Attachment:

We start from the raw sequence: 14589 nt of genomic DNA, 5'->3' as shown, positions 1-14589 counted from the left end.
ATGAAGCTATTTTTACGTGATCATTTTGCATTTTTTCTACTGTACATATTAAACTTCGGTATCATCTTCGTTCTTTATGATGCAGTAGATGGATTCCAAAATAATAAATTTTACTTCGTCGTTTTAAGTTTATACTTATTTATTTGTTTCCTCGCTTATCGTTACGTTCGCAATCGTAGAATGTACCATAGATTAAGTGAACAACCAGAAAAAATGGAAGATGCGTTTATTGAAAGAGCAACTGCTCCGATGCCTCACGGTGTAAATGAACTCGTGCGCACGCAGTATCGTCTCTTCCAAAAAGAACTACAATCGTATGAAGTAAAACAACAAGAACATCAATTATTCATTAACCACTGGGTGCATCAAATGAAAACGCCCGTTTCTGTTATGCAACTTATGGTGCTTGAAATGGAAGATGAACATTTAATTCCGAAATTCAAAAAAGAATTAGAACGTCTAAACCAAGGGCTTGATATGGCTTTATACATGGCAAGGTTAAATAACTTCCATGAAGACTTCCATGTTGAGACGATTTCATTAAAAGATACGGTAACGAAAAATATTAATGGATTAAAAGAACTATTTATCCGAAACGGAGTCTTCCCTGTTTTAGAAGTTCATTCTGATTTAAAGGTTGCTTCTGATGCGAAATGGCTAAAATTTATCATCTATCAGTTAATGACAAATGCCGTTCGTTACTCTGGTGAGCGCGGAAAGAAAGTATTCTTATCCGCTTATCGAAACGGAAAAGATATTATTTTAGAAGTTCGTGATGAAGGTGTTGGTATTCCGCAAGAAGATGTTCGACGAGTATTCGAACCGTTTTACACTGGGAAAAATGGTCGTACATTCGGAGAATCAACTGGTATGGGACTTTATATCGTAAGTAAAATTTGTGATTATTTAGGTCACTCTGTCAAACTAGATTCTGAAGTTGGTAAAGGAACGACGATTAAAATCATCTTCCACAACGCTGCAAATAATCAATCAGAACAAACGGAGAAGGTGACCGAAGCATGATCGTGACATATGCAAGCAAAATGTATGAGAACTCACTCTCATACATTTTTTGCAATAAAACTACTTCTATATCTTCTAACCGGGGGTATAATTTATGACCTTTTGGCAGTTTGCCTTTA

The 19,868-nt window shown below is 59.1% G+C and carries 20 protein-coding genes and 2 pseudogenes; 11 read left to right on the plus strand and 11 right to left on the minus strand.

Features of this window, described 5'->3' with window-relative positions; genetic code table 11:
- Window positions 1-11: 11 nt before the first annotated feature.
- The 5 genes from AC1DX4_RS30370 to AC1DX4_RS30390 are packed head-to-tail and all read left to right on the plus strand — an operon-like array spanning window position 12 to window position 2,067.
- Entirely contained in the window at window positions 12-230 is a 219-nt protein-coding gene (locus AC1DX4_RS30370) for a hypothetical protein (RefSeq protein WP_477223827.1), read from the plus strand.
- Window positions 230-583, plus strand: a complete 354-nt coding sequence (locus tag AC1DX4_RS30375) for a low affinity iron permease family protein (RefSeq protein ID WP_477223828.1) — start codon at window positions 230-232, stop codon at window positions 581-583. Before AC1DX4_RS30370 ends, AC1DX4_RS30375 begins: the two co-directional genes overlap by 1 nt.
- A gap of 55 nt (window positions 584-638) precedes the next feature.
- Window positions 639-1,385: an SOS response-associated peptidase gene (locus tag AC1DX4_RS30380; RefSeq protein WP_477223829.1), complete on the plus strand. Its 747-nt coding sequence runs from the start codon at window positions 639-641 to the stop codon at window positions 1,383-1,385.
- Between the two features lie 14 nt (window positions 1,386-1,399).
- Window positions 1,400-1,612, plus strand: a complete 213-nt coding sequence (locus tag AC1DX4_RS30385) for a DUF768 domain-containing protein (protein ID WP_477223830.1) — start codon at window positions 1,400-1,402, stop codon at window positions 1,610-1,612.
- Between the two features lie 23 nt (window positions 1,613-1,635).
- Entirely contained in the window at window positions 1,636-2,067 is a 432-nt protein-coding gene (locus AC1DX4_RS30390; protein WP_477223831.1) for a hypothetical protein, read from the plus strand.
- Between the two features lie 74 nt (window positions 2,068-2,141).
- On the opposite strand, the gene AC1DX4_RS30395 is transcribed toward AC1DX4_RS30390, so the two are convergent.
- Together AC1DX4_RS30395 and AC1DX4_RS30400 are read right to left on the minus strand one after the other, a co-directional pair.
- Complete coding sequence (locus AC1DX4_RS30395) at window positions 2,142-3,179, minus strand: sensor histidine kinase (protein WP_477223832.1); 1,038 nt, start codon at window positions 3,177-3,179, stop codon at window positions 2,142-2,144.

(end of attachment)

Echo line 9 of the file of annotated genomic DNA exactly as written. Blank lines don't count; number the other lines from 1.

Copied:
- A gap of 55 nt (window positions 584-638) precedes the next feature.